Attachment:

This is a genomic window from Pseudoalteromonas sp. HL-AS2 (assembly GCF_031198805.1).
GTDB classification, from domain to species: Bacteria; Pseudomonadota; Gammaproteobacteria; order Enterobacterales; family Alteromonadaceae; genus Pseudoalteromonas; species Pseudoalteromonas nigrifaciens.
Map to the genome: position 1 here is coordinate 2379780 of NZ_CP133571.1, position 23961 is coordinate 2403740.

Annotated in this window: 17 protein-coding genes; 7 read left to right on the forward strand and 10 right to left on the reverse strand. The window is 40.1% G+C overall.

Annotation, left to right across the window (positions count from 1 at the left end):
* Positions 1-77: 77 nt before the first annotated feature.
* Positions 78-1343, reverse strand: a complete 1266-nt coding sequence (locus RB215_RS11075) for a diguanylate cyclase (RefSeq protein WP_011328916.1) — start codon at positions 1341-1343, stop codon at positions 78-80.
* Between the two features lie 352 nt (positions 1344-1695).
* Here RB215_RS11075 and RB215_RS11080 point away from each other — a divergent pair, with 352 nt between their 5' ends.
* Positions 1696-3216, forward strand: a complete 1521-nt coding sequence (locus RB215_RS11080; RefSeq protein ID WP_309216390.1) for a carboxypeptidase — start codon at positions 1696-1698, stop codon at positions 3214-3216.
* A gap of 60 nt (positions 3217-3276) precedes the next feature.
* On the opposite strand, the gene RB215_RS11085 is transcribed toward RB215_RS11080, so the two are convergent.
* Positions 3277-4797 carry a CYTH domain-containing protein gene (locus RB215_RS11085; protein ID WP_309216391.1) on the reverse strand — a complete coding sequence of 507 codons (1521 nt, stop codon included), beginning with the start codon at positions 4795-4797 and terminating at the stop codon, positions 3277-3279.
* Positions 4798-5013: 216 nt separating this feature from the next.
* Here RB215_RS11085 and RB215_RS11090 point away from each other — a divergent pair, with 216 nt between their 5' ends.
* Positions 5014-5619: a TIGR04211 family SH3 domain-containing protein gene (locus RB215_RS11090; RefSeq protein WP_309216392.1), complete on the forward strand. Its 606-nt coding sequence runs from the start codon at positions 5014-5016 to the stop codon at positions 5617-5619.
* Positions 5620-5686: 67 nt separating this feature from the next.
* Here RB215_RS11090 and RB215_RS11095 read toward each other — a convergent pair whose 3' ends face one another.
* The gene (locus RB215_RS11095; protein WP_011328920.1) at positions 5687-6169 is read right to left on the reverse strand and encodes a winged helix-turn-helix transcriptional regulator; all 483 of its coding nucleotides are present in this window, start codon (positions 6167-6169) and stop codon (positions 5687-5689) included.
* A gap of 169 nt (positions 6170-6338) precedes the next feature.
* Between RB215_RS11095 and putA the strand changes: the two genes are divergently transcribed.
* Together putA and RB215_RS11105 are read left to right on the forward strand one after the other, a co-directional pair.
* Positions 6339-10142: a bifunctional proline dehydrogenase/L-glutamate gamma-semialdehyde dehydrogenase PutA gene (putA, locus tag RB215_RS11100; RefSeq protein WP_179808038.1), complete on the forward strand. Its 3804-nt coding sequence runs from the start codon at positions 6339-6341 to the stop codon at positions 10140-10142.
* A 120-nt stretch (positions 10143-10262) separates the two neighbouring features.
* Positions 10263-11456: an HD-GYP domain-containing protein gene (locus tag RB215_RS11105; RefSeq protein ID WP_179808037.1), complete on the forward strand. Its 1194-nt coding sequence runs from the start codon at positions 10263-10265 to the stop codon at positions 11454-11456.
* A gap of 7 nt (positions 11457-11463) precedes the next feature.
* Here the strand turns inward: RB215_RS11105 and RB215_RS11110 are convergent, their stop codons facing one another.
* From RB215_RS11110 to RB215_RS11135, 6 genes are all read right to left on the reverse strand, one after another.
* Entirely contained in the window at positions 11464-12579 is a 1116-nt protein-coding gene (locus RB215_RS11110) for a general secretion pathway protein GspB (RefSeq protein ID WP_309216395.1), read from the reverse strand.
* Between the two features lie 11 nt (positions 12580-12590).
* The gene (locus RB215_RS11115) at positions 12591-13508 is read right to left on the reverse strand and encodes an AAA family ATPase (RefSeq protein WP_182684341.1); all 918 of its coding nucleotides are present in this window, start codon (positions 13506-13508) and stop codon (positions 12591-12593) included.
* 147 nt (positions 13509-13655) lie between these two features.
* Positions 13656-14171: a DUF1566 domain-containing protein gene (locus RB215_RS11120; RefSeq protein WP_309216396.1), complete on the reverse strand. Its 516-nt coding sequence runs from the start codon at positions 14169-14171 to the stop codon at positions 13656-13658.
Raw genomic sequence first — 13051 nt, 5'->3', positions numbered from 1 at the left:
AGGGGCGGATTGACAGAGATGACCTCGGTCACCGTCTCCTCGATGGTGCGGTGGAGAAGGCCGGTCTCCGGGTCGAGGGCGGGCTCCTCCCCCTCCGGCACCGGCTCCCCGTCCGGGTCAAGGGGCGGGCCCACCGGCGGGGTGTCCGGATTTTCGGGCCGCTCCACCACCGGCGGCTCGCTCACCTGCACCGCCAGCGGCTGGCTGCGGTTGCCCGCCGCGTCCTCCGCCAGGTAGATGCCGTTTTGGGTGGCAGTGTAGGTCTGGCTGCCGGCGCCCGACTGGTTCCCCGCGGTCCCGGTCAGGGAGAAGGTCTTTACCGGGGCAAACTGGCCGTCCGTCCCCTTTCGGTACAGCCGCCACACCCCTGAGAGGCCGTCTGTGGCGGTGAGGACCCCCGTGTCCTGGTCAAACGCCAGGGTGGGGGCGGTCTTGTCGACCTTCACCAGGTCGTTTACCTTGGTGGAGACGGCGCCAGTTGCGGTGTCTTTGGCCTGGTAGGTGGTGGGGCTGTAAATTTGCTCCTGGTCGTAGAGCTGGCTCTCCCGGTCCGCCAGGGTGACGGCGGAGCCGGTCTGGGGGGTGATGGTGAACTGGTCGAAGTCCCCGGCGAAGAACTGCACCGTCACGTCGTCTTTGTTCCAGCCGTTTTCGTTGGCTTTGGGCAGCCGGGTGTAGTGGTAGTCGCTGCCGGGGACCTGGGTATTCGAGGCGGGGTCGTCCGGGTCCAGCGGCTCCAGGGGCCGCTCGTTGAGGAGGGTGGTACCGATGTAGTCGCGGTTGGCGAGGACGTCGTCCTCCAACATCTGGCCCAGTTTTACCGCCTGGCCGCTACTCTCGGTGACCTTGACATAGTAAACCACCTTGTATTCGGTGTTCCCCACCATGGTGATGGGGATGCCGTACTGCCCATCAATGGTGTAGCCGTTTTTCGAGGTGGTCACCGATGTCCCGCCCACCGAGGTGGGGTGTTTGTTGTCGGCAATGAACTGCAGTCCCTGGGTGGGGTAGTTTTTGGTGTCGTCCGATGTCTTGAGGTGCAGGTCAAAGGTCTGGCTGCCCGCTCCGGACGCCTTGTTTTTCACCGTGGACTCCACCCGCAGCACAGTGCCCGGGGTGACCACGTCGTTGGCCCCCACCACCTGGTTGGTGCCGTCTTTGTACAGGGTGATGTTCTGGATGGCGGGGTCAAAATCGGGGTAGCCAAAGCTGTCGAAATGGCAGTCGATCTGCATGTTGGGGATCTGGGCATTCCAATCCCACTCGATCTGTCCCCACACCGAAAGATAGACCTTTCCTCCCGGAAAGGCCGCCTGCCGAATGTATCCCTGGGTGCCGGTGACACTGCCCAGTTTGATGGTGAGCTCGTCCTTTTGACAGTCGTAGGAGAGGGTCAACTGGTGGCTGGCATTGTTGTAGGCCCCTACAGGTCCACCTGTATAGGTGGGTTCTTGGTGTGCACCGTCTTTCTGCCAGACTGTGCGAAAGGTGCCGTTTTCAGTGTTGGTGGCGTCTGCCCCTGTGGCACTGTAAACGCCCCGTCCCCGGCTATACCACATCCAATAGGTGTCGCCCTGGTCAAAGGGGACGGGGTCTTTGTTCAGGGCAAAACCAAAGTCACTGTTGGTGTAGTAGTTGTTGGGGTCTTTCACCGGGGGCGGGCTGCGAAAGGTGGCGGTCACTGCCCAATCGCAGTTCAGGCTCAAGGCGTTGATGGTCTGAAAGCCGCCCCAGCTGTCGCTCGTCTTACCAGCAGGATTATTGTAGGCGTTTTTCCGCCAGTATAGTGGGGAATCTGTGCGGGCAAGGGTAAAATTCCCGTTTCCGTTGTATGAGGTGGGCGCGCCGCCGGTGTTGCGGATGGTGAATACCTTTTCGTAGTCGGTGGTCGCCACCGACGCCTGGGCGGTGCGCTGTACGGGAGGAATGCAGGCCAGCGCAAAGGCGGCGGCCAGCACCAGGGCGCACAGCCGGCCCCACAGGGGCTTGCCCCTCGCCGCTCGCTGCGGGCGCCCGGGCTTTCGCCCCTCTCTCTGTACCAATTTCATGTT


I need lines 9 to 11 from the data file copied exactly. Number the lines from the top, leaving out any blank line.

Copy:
* Here RB215_RS11075 and RB215_RS11080 point away from each other — a divergent pair, with 352 nt between their 5' ends.
* Positions 1696-3216, forward strand: a complete 1521-nt coding sequence (locus RB215_RS11080; RefSeq protein ID WP_309216390.1) for a carboxypeptidase — start codon at positions 1696-1698, stop codon at positions 3214-3216.
* A gap of 60 nt (positions 3217-3276) precedes the next feature.